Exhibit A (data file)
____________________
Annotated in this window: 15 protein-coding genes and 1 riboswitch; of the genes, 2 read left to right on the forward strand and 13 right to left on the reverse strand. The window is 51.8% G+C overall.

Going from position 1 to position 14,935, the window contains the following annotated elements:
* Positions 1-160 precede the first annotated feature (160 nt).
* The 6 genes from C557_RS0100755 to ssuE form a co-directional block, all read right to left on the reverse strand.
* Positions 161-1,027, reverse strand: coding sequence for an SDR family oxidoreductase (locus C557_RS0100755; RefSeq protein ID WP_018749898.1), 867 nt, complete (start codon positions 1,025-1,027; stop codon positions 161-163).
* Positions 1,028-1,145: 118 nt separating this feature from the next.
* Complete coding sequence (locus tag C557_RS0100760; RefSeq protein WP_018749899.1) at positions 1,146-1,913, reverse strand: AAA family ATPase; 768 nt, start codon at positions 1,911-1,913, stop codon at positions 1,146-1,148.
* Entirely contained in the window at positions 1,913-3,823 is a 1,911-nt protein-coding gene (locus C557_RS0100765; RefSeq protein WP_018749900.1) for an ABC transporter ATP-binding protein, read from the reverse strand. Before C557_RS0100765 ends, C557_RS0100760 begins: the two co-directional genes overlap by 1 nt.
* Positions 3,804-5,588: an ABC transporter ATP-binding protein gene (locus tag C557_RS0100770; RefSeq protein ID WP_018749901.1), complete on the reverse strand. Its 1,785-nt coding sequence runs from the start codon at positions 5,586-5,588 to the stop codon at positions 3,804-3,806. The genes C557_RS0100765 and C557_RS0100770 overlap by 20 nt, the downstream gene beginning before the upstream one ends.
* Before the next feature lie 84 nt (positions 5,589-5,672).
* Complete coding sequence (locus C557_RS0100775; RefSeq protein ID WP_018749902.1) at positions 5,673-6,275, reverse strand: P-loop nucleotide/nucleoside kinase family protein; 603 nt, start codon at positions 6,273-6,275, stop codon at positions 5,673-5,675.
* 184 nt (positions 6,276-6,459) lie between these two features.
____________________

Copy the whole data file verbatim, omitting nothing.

Annotated in this window: 15 protein-coding genes and 1 riboswitch; of the genes, 2 read left to right on the forward strand and 13 right to left on the reverse strand. The window is 51.8% G+C overall.

Going from position 1 to position 14,935, the window contains the following annotated elements:
* Positions 1-160 precede the first annotated feature (160 nt).
* The 6 genes from C557_RS0100755 to ssuE form a co-directional block, all read right to left on the reverse strand.
* Positions 161-1,027, reverse strand: coding sequence for an SDR family oxidoreductase (locus C557_RS0100755; RefSeq protein ID WP_018749898.1), 867 nt, complete (start codon positions 1,025-1,027; stop codon positions 161-163).
* Positions 1,028-1,145: 118 nt separating this feature from the next.
* Complete coding sequence (locus tag C557_RS0100760; RefSeq protein WP_018749899.1) at positions 1,146-1,913, reverse strand: AAA family ATPase; 768 nt, start codon at positions 1,911-1,913, stop codon at positions 1,146-1,148.
* Entirely contained in the window at positions 1,913-3,823 is a 1,911-nt protein-coding gene (locus C557_RS0100765; RefSeq protein WP_018749900.1) for an ABC transporter ATP-binding protein, read from the reverse strand. Before C557_RS0100765 ends, C557_RS0100760 begins: the two co-directional genes overlap by 1 nt.
* Positions 3,804-5,588: an ABC transporter ATP-binding protein gene (locus tag C557_RS0100770; RefSeq protein ID WP_018749901.1), complete on the reverse strand. Its 1,785-nt coding sequence runs from the start codon at positions 5,586-5,588 to the stop codon at positions 3,804-3,806. The genes C557_RS0100765 and C557_RS0100770 overlap by 20 nt, the downstream gene beginning before the upstream one ends.
* Before the next feature lie 84 nt (positions 5,589-5,672).
* Complete coding sequence (locus C557_RS0100775; RefSeq protein ID WP_018749902.1) at positions 5,673-6,275, reverse strand: P-loop nucleotide/nucleoside kinase family protein; 603 nt, start codon at positions 6,273-6,275, stop codon at positions 5,673-5,675.
* 184 nt (positions 6,276-6,459) lie between these two features.